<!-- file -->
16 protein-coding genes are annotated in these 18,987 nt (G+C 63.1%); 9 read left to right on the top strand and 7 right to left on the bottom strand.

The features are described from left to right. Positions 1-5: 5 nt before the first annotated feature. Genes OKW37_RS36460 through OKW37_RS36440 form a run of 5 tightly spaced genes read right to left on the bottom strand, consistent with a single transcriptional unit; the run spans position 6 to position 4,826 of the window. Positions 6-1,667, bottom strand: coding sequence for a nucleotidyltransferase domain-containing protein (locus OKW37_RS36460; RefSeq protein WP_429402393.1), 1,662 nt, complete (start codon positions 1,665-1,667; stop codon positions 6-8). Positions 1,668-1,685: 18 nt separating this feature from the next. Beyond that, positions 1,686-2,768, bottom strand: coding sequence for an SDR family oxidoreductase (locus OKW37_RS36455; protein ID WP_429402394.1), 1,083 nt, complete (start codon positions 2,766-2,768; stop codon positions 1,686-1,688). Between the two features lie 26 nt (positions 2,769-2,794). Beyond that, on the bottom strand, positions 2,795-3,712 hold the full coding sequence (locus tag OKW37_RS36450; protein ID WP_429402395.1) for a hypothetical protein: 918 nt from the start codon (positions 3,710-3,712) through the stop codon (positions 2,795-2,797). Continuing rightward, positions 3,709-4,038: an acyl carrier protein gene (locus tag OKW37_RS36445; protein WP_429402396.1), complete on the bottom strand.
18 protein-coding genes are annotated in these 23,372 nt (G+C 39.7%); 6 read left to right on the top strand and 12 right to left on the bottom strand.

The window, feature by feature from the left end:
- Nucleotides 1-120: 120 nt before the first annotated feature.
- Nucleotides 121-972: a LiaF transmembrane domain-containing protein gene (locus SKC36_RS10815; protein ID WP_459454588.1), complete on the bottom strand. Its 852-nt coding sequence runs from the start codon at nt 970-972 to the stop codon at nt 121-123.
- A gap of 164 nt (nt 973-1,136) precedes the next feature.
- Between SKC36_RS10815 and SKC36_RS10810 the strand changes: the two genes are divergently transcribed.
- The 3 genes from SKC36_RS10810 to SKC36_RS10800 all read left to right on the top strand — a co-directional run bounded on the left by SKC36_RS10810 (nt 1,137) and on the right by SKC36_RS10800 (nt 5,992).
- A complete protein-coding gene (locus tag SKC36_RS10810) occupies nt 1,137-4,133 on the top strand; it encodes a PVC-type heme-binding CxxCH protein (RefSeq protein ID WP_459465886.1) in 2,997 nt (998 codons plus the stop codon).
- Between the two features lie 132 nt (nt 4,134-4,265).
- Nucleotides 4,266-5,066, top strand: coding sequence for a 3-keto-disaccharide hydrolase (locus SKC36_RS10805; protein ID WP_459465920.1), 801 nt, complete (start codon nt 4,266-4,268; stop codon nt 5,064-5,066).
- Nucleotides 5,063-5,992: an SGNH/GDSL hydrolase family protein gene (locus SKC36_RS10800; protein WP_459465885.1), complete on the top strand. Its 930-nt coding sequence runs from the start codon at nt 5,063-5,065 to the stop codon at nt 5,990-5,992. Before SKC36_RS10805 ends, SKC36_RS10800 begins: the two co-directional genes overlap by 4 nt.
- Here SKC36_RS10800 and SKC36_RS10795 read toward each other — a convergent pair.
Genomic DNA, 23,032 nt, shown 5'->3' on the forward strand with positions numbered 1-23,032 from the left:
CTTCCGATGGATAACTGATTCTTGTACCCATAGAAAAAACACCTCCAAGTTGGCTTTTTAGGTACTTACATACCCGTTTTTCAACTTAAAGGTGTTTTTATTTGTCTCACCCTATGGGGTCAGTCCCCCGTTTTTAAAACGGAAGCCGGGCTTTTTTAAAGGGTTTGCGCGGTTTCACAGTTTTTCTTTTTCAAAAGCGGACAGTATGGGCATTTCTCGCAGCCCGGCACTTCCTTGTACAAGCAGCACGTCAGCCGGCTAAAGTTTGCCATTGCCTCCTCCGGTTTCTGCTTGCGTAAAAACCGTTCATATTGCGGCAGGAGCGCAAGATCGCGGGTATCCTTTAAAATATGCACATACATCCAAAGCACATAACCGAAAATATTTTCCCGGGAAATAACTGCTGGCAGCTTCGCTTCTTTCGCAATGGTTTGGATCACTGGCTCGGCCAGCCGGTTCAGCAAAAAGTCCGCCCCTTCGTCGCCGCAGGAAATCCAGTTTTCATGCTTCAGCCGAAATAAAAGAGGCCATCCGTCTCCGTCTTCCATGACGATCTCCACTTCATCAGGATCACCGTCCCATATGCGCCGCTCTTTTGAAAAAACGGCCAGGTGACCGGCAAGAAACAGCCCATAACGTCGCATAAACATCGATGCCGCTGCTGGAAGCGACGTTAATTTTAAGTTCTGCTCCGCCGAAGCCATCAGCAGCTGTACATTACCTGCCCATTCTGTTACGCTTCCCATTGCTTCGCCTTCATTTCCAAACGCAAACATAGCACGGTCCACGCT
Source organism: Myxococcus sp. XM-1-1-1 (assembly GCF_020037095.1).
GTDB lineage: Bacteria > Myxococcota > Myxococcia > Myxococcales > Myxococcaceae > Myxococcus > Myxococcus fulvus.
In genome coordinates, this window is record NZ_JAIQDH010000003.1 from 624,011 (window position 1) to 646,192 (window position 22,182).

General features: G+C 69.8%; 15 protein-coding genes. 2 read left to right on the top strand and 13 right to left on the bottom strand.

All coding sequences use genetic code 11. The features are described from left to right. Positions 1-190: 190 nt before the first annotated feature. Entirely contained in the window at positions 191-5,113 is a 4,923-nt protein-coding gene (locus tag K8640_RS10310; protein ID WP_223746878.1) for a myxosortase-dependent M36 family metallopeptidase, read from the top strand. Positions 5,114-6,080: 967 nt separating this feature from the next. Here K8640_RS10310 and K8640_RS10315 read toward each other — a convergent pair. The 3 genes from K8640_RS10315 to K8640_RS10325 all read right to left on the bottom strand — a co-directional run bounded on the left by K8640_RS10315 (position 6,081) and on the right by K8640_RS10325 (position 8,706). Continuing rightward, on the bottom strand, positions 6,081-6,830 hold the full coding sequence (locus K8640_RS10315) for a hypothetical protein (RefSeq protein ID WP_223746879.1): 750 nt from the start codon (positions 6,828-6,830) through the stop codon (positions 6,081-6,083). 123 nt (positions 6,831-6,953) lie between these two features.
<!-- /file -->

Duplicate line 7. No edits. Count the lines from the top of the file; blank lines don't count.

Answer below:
- A gap of 164 nt (nt 973-1,136) precedes the next feature.